In other words, add relievers (plural) to the Tigers' lengthy wish list for their payroll space this winter, even if Zumaya returns healthy in time for Opening Day and Phil Coke remains in the bullpen.
"The free-agent market, we're going to look for some relievers," manager Jim Leyland said. "We need help, and that's where we're going to get it, we think. We're hoping to get it through maybe some free agency."
It's not a certainty, Leyland cautioned, but he made it clear Detroit needs help, whether it's through free agency or trades.
The good news for the Tigers is that they're set at closer with Jose Valverde, so they won't have to hit that end of the market. But the setup relief market in recent years has been just about as competitive, and some of the best signings end up being among the most obscure. While the Astros inked Brandon Lyon to a 3-year, $15 million contract to set up for Matt Lindstrom in Houston before taking over at closer, Joaquin Benoit has been one of the best in the game since making the Rays as a non-roster invitee this spring coming off rotator cuff surgery.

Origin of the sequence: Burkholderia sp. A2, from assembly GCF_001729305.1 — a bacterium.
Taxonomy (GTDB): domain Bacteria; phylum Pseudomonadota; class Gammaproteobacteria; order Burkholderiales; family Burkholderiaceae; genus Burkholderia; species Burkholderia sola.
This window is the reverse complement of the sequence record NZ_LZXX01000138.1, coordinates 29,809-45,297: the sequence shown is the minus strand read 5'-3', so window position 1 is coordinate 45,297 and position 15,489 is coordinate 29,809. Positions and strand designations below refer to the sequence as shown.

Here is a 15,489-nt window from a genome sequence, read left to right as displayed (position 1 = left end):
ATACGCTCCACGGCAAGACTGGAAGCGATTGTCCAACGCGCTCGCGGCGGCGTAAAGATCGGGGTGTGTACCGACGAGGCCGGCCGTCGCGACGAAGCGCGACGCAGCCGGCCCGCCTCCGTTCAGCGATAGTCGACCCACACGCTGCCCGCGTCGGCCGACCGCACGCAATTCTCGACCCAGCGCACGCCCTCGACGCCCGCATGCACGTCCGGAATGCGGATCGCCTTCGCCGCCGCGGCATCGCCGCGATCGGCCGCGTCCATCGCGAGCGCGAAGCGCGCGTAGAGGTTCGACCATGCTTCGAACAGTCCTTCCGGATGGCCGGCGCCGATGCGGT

Detroit could still stick with left-hander Coke as a part-time setup man or specialist, but it appears they'll look for eighth-inning help regardless. Ryan Perry has had ups and downs in setup situations this year, his second full pro season, and while he's likely a key part of next year's bullpen, Leyland still wants to see more consistency from him, as well as more effectiveness pitching on back-to-back days.
Robbie Weinhardt and Daniel Schlereth have a chance to make next year's club after making some late-season impressions as rookies, but their relative inexperience will likely keep them out of primary late-inning roles. Miner might not be ready for the start of next season, and he wasn't really a late-inning reliever when he was healthy anyway.